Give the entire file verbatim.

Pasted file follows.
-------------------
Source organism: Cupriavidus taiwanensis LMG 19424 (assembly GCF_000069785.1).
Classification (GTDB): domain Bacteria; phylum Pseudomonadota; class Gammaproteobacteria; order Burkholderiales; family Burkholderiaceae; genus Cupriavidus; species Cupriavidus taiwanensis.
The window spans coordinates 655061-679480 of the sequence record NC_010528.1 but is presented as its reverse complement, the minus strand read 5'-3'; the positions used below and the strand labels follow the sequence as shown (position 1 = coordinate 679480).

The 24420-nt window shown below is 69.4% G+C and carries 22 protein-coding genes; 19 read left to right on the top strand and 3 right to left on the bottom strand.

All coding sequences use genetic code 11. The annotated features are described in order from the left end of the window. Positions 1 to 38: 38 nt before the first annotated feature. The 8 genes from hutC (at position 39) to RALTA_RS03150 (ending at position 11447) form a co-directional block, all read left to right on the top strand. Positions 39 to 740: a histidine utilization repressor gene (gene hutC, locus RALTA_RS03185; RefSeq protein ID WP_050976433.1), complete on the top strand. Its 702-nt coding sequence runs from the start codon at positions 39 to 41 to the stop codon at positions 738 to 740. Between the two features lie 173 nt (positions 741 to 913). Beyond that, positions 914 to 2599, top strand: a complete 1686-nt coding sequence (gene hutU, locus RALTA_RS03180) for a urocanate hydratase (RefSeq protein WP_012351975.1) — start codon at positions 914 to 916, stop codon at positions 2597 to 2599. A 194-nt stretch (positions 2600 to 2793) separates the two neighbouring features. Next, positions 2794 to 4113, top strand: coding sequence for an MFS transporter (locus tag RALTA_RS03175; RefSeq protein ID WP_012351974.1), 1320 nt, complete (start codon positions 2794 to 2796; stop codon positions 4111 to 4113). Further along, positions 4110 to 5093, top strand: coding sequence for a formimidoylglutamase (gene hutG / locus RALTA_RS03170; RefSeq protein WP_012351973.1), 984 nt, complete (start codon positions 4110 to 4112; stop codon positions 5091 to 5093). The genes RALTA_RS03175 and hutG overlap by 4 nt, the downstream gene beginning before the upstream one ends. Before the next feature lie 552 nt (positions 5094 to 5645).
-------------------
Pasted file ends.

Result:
Source organism: Cupriavidus taiwanensis LMG 19424 (assembly GCF_000069785.1).
Classification (GTDB): domain Bacteria; phylum Pseudomonadota; class Gammaproteobacteria; order Burkholderiales; family Burkholderiaceae; genus Cupriavidus; species Cupriavidus taiwanensis.
The window spans coordinates 655061-679480 of the sequence record NC_010528.1 but is presented as its reverse complement, the minus strand read 5'-3'; the positions used below and the strand labels follow the sequence as shown (position 1 = coordinate 679480).

The 24420-nt window shown below is 69.4% G+C and carries 22 protein-coding genes; 19 read left to right on the top strand and 3 right to left on the bottom strand.

All coding sequences use genetic code 11. The annotated features are described in order from the left end of the window. Positions 1 to 38: 38 nt before the first annotated feature. The 8 genes from hutC (at position 39) to RALTA_RS03150 (ending at position 11447) form a co-directional block, all read left to right on the top strand. Positions 39 to 740: a histidine utilization repressor gene (gene hutC, locus RALTA_RS03185; RefSeq protein ID WP_050976433.1), complete on the top strand. Its 702-nt coding sequence runs from the start codon at positions 39 to 41 to the stop codon at positions 738 to 740. Between the two features lie 173 nt (positions 741 to 913). Beyond that, positions 914 to 2599, top strand: a complete 1686-nt coding sequence (gene hutU, locus RALTA_RS03180) for a urocanate hydratase (RefSeq protein WP_012351975.1) — start codon at positions 914 to 916, stop codon at positions 2597 to 2599. A 194-nt stretch (positions 2600 to 2793) separates the two neighbouring features. Next, positions 2794 to 4113, top strand: coding sequence for an MFS transporter (locus tag RALTA_RS03175; RefSeq protein ID WP_012351974.1), 1320 nt, complete (start codon positions 2794 to 2796; stop codon positions 4111 to 4113). Further along, positions 4110 to 5093, top strand: coding sequence for a formimidoylglutamase (gene hutG / locus RALTA_RS03170; RefSeq protein WP_012351973.1), 984 nt, complete (start codon positions 4110 to 4112; stop codon positions 5091 to 5093). The genes RALTA_RS03175 and hutG overlap by 4 nt, the downstream gene beginning before the upstream one ends. Before the next feature lie 552 nt (positions 5094 to 5645).